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July 14, 2008

Martin County, Florida gains new artificial reef thanks to communty support

Four navy towers, deployed June 27, will provide habitat for fish, deepwater coral

The Martin County Anglers' Club (MCAC) Artificial Reef Fund was created several years ago to enhance Martin County, Florida's artificial reef program.  In order to secure the funding needed to meet their goals, the MCAC Reef Fund launched their annual reef tournament last summer.  Local businesses American Custom Yachts (ACY) and Bausch American Towers (BAT) were proud to be Gold Sponsors of the event.  This year, these two businesses decided to kick it up a notch and purchase naming rights to two of four steel towers that recently became Martin County's newest artificial reef.  The other two towers were sponsored by Martin County residents Dr. Robert Baratta and Debbie Schmidt.  This new reef is composed of four 33-foot-tall steel towers donated by the U.S. Navy and modified for deployment by Harbor Branch Oceanographic Institute at Florida Atlantic University.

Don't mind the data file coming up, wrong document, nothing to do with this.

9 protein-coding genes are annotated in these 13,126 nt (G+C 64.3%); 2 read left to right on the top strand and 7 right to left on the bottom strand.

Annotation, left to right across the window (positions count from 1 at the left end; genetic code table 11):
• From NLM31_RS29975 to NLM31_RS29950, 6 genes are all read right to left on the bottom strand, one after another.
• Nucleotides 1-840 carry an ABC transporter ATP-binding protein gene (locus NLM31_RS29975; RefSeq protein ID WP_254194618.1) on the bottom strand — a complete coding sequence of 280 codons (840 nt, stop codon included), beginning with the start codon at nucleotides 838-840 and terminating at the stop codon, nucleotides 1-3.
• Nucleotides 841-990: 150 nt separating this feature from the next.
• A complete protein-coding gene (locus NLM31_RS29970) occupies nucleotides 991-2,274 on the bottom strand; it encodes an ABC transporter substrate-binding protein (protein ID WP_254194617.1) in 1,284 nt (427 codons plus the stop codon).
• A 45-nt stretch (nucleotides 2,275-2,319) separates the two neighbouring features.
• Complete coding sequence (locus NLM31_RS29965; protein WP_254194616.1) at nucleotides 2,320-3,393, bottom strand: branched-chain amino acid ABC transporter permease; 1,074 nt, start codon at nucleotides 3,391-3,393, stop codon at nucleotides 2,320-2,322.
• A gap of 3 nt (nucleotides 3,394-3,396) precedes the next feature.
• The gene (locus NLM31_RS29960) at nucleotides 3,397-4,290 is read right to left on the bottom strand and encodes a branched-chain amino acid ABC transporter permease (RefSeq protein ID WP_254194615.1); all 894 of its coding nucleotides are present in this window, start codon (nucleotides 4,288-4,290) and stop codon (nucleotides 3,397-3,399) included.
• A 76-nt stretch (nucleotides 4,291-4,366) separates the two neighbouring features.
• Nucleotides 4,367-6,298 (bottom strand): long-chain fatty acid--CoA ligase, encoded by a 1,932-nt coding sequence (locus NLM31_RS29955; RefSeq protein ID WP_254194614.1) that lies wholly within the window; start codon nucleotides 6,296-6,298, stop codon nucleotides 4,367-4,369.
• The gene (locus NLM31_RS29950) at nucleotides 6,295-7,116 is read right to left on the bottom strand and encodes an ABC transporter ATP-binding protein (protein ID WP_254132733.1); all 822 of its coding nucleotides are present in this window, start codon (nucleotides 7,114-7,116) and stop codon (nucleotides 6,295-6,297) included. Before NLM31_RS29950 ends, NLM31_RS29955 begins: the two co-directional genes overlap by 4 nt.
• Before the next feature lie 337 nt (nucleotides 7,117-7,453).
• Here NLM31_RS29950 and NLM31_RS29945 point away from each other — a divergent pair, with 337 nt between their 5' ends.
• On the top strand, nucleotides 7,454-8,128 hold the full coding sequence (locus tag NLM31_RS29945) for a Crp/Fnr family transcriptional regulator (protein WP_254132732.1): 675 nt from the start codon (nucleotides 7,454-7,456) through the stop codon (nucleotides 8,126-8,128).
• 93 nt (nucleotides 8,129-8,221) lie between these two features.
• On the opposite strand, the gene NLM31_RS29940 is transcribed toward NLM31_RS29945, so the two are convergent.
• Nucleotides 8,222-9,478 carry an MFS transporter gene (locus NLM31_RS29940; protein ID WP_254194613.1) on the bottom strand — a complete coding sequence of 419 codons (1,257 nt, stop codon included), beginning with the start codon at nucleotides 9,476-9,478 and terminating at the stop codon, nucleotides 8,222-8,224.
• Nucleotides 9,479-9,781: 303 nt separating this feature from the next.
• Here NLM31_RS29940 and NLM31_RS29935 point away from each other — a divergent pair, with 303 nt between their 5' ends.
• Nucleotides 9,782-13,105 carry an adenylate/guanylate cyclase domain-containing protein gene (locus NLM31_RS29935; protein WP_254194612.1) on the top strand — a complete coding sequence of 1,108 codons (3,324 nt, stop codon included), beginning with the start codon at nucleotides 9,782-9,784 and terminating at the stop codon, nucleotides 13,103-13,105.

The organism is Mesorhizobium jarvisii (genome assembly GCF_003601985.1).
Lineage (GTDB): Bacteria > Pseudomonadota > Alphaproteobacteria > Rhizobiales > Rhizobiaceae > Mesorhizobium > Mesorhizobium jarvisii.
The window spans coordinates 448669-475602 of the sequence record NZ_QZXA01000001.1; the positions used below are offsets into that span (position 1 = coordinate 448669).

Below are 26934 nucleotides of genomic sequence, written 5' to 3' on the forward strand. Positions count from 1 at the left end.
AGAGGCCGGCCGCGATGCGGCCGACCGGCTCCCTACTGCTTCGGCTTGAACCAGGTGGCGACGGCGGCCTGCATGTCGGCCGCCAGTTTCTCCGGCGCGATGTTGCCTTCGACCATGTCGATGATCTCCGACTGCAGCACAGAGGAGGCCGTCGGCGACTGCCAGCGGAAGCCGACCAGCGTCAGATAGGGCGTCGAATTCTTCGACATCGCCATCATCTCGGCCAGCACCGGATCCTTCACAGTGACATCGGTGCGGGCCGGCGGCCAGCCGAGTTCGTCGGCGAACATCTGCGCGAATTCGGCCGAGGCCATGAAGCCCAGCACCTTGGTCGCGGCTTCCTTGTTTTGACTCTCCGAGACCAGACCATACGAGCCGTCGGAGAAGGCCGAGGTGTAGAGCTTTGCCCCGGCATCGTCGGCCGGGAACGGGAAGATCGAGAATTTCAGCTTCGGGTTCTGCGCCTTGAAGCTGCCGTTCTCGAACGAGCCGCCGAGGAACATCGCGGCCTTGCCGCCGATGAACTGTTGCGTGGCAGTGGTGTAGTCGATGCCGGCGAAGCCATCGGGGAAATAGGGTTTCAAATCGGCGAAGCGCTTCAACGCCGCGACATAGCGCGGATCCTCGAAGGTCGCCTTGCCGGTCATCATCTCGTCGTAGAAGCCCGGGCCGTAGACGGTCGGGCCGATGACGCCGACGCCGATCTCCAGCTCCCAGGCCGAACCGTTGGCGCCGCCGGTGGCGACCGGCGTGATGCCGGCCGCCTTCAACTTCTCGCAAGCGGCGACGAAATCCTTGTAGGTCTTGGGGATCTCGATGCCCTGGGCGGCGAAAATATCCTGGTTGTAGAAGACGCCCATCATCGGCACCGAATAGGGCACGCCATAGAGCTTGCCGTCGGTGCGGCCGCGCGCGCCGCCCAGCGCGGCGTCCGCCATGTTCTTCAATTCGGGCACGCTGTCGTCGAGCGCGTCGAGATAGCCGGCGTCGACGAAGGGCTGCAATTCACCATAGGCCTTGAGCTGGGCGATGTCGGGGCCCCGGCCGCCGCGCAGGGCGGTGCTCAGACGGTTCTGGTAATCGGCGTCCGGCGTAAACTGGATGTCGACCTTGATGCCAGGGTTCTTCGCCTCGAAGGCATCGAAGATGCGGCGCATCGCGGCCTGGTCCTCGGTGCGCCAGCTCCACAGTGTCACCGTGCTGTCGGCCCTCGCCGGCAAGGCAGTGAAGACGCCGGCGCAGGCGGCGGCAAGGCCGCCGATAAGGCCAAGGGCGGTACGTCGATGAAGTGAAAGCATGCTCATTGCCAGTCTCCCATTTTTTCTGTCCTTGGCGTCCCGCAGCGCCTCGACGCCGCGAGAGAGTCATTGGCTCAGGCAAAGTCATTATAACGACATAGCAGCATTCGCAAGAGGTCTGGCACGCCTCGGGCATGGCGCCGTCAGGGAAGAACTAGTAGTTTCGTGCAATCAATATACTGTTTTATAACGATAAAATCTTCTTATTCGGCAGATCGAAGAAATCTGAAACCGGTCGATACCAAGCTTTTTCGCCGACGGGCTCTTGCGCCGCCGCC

On June 27, the towers were dropped off the coast of Martin County in 200 feet of water, south of Wickstrom Reef and parallel to Eight Mile Reef, under the direction of the Martin County Coastal Engineering Department.

The goal of the artificial reef program is to improve the fishing and diving in the waters off of Martin County. The location of the Towers was chosen to fill in the gap between neighboring reefs and to promote the growth of a rare, deepwater coral in the Oculina genus.  This type of coral, commonly known as the ivory tree coral, is slow-growing and very delicate.  It is often associated with areas of high biodiversity, as it provides ideal spawning sites for numerous species of reef-dwelling fish, including economically important species such as groupers and snappers.  The reef will also attract many pelagic species as well, including sailfish, wahoo and dolphin.